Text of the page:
Employees who question your timekeeping process may be setting you up for anlawsuit. How you respond may make the difference between winning and losing.
If you promptly fix what turns out to have been an innocent mistake, the court probably won’t consider the original complaint protected activity. That’s good, especially if you ever have to discipline the employee. Reason: She won’t be able to call the discipline retaliation.
Recent case: Leslie was an attorney for a small law firm. One day, she gathered up her files, preparing to leave about 4:45 p.m. However, she didn’t leave until 10 minutes later, when she noticed that the office manager had already clocked her out at 4:45. She complained.
The office manager said she clocked Leslie out because it looked like she wasn’t working. Nevertheless, she said she would change the time sheet to reflect Leslie’s claimed departure time.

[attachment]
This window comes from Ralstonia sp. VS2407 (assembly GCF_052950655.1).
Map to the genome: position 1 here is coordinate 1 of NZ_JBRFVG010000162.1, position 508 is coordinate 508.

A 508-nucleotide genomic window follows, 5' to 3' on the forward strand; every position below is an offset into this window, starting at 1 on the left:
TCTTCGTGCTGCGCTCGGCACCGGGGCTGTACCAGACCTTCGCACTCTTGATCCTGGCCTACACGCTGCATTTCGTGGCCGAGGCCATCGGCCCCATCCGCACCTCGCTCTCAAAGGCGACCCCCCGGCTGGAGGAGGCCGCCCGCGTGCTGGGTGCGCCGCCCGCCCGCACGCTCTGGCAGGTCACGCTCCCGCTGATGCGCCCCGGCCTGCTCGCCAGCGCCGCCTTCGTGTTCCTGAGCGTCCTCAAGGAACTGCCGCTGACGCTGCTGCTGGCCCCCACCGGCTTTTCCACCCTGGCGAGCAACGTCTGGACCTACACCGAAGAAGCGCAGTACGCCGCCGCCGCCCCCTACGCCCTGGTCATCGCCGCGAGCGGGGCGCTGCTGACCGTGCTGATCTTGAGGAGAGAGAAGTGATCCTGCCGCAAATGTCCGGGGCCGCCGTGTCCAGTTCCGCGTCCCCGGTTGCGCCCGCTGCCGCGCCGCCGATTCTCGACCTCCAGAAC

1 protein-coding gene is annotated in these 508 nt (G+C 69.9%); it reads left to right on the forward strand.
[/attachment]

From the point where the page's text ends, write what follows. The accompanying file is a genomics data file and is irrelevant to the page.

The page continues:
Later that evening, Leslie was apparently still upset. She called back and got into a heated argument about other employees taking too many breaks. The firm fired her because of the argument.
Leslie sued, alleging that her phone call was protected activity and her discharge amounted to retaliation.
The court didn’t buy it. It called the discussion about the time clock a routine matter that was quickly resolved. The court refused to allow a retaliation lawsuit to be based on such a flimsy complaint. (Montgomery v. Havner, No. 12-1977, 8th Cir., 2012)
- Employees criticizing the firm? Where to draw the line
- Firing employee who complained of harassment? Don't let alleged harasser play any role
- Court refuses to help pro se litigant after EEOC, attorneys reject her case
- Fire away … but be prepared to defend terminations
- Tell employee the complete reason for firing.